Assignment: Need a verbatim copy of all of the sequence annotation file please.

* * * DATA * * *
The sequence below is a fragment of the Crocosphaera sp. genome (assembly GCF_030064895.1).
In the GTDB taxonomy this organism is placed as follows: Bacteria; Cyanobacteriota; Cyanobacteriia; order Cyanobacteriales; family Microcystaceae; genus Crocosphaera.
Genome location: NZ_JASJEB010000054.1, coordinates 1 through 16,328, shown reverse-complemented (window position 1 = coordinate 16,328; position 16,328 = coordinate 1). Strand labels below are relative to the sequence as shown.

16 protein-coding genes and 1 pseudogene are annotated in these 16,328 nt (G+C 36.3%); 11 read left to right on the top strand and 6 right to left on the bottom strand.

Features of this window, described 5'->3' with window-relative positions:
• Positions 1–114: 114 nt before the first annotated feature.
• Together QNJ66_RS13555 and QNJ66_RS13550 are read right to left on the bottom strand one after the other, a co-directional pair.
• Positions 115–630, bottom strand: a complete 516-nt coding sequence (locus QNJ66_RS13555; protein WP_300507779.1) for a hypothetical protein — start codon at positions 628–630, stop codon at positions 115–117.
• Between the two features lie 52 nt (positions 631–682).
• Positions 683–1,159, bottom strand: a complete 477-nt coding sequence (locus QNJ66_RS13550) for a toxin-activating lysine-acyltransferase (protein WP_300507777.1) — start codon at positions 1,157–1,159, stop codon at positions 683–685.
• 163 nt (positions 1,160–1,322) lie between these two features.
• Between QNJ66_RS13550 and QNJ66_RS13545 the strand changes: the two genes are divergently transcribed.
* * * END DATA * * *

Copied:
The sequence below is a fragment of the Crocosphaera sp. genome (assembly GCF_030064895.1).
In the GTDB taxonomy this organism is placed as follows: Bacteria; Cyanobacteriota; Cyanobacteriia; order Cyanobacteriales; family Microcystaceae; genus Crocosphaera.
Genome location: NZ_JASJEB010000054.1, coordinates 1 through 16,328, shown reverse-complemented (window position 1 = coordinate 16,328; position 16,328 = coordinate 1). Strand labels below are relative to the sequence as shown.

16 protein-coding genes and 1 pseudogene are annotated in these 16,328 nt (G+C 36.3%); 11 read left to right on the top strand and 6 right to left on the bottom strand.

Features of this window, described 5'->3' with window-relative positions:
• Positions 1–114: 114 nt before the first annotated feature.
• Together QNJ66_RS13555 and QNJ66_RS13550 are read right to left on the bottom strand one after the other, a co-directional pair.
• Positions 115–630, bottom strand: a complete 516-nt coding sequence (locus QNJ66_RS13555; protein WP_300507779.1) for a hypothetical protein — start codon at positions 628–630, stop codon at positions 115–117.
• Between the two features lie 52 nt (positions 631–682).
• Positions 683–1,159, bottom strand: a complete 477-nt coding sequence (locus QNJ66_RS13550) for a toxin-activating lysine-acyltransferase (protein WP_300507777.1) — start codon at positions 1,157–1,159, stop codon at positions 683–685.
• 163 nt (positions 1,160–1,322) lie between these two features.
• Between QNJ66_RS13550 and QNJ66_RS13545 the strand changes: the two genes are divergently transcribed.